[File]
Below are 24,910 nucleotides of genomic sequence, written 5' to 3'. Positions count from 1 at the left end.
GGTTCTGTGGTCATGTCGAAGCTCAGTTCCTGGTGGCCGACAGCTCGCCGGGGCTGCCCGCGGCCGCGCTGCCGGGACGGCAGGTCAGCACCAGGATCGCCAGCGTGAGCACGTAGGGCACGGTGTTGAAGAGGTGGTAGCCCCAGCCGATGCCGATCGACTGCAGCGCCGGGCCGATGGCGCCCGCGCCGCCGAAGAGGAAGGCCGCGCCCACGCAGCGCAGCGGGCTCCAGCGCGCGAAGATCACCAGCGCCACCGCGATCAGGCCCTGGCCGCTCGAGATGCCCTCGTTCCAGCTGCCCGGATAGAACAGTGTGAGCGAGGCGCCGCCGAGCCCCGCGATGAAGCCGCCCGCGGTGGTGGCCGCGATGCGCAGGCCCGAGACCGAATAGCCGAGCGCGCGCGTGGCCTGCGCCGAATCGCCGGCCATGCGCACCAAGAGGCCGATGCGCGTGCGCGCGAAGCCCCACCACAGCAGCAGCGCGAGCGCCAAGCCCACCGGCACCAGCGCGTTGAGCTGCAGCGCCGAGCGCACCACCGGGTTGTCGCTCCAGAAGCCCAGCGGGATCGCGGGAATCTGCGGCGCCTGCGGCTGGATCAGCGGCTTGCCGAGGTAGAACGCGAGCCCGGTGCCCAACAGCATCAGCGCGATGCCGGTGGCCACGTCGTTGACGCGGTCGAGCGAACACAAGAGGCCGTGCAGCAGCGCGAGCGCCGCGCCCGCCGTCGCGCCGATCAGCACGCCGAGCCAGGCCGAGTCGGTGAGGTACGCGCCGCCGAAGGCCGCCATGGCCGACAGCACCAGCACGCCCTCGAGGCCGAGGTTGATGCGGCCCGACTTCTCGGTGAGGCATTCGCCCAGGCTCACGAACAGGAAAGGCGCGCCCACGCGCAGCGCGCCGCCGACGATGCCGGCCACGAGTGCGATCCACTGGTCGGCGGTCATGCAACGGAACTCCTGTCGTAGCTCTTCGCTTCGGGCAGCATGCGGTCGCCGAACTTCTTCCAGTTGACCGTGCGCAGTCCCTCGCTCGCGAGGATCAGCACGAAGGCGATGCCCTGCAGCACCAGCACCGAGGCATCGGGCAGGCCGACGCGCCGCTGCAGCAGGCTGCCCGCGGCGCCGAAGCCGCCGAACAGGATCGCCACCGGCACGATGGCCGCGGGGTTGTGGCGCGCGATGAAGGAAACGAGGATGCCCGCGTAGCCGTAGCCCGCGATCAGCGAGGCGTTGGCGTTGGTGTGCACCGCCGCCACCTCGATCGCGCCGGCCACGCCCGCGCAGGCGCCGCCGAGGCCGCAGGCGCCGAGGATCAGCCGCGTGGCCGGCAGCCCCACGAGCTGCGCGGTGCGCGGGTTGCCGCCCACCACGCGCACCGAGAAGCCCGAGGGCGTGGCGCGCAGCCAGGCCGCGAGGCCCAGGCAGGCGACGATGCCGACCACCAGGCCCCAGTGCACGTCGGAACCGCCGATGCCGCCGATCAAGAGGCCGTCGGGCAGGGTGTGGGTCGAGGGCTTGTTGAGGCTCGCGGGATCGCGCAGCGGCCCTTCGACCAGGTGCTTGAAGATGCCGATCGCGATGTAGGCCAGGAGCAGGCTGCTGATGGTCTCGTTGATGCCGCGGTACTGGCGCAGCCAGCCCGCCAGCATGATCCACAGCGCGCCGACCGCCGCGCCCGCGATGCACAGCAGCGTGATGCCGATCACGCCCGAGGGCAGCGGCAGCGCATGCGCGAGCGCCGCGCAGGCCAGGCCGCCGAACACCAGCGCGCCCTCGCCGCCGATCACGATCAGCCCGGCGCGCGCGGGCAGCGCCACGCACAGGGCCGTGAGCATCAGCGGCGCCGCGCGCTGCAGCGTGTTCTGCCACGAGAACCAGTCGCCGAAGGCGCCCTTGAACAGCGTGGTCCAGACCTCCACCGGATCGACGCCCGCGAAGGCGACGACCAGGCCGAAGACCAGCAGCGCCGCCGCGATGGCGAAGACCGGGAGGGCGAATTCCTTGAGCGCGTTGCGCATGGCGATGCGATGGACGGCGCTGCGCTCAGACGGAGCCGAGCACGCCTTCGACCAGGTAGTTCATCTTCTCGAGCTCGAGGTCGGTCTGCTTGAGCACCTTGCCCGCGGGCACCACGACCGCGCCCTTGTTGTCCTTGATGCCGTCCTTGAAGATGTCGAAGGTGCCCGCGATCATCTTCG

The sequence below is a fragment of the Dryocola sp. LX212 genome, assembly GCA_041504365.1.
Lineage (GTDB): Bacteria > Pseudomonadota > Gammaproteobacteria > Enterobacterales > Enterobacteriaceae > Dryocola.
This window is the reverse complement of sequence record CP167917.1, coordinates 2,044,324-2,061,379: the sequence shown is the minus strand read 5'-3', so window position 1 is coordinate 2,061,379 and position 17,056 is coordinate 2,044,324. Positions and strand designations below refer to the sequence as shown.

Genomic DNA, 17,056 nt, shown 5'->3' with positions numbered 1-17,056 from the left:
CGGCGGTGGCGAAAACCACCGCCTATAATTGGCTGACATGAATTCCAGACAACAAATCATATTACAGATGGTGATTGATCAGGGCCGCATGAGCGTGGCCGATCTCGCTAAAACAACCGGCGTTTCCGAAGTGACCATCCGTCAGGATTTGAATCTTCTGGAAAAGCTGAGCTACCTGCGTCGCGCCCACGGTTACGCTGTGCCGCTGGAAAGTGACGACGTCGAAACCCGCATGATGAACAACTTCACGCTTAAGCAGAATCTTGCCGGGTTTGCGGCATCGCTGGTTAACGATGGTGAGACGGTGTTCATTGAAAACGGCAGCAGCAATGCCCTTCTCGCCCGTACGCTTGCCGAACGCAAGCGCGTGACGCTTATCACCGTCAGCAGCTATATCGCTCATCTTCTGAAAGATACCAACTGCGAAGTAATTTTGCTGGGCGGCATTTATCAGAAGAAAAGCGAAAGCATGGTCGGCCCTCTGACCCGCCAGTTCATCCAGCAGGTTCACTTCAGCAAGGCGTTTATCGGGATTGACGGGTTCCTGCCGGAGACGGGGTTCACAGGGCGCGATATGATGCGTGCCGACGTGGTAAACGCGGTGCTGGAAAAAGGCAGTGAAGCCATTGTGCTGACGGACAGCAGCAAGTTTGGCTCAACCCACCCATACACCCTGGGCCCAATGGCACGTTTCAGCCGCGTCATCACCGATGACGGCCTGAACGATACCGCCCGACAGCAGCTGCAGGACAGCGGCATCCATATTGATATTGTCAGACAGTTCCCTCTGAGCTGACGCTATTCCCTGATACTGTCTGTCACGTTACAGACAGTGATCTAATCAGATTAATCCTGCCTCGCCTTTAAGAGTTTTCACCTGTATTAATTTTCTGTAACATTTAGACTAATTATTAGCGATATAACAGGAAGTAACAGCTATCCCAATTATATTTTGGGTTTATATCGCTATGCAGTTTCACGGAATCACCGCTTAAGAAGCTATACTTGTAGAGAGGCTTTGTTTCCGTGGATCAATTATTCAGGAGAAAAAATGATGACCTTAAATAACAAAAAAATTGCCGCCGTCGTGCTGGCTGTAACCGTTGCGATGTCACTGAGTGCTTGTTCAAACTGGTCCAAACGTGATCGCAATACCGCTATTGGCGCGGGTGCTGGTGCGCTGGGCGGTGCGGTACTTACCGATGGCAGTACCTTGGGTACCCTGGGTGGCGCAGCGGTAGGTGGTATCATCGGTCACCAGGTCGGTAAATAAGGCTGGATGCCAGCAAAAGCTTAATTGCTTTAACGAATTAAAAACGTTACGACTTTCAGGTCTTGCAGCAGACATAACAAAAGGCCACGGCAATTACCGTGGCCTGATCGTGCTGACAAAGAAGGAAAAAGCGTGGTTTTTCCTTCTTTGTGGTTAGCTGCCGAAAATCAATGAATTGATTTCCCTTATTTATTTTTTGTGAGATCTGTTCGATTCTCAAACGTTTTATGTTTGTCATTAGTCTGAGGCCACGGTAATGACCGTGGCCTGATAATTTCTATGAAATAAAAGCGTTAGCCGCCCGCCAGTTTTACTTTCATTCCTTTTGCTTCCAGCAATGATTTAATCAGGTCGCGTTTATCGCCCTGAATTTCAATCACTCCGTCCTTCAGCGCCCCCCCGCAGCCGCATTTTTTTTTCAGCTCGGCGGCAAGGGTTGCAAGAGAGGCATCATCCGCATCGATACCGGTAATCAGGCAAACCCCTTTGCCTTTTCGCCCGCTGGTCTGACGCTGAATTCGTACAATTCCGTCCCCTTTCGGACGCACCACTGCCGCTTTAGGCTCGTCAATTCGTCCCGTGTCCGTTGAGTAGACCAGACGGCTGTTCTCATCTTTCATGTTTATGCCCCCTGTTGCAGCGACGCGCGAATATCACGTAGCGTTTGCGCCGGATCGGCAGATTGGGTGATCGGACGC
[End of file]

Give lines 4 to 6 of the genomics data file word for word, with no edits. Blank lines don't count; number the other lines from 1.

Lineage (GTDB): Bacteria > Pseudomonadota > Gammaproteobacteria > Enterobacterales > Enterobacteriaceae > Dryocola.
This window is the reverse complement of sequence record CP167917.1, coordinates 2,044,324-2,061,379: the sequence shown is the minus strand read 5'-3', so window position 1 is coordinate 2,061,379 and position 17,056 is coordinate 2,044,324. Positions and strand designations below refer to the sequence as shown.

Genomic DNA, 17,056 nt, shown 5'->3' with positions numbered 1-17,056 from the left: